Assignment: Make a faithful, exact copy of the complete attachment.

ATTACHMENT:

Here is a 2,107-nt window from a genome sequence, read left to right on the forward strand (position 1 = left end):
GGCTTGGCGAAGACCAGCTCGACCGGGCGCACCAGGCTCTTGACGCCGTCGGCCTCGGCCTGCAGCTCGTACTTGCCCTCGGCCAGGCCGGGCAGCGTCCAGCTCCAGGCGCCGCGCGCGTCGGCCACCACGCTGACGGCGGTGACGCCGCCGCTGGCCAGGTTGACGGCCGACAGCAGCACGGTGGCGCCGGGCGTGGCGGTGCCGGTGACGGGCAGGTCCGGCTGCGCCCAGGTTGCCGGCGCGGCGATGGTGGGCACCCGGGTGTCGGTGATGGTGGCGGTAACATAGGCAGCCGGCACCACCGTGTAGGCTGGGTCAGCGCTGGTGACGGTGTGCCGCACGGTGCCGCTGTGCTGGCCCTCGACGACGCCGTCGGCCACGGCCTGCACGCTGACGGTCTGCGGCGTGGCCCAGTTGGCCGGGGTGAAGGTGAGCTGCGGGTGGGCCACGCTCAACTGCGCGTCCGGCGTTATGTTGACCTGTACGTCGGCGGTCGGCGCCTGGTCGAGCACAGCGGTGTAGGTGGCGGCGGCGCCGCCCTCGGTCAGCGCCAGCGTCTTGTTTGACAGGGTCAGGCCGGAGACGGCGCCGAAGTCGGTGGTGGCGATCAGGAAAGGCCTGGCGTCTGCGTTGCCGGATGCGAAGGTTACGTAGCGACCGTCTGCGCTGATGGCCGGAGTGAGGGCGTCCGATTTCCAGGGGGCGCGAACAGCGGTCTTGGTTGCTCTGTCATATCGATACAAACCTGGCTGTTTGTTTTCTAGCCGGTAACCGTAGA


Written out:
Here is a 2,107-nt window from a genome sequence, read left to right on the forward strand (position 1 = left end):
GGCTTGGCGAAGACCAGCTCGACCGGGCGCACCAGGCTCTTGACGCCGTCGGCCTCGGCCTGCAGCTCGTACTTGCCCTCGGCCAGGCCGGGCAGCGTCCAGCTCCAGGCGCCGCGCGCGTCGGCCACCACGCTGACGGCGGTGACGCCGCCGCTGGCCAGGTTGACGGCCGACAGCAGCACGGTGGCGCCGGGCGTGGCGGTGCCGGTGACGGGCAGGTCCGGCTGCGCCCAGGTTGCCGGCGCGGCGATGGTGGGCACCCGGGTGTCGGTGATGGTGGCGGTAACATAGGCAGCCGGCACCACCGTGTAGGCTGGGTCAGCGCTGGTGACGGTGTGCCGCACGGTGCCGCTGTGCTGGCCCTCGACGACGCCGTCGGCCACGGCCTGCACGCTGACGGTCTGCGGCGTGGCCCAGTTGGCCGGGGTGAAGGTGAGCTGCGGGTGGGCCACGCTCAACTGCGCGTCCGGCGTTATGTTGACCTGTACGTCGGCGGTCGGCGCCTGGTCGAGCACAGCGGTGTAGGTGGCGGCGGCGCCGCCCTCGGTCAGCGCCAGCGTCTTGTTTGACAGGGTCAGGCCGGAGACGGCGCCGAAGTCGGTGGTGGCGATCAGGAAAGGCCTGGCGTCTGCGTTGCCGGATGCGAAGGTTACGTAGCGACCGTCTGCGCTGATGGCCGGAGTGAGGGCGTCCGATTTCCAGGGGGCGCGAACAGCGGTCTTGGTTGCTCTGTCATATCGATACAAACCTGGCTGTTTGTTTTCTAGCCGGTAACCGTAGA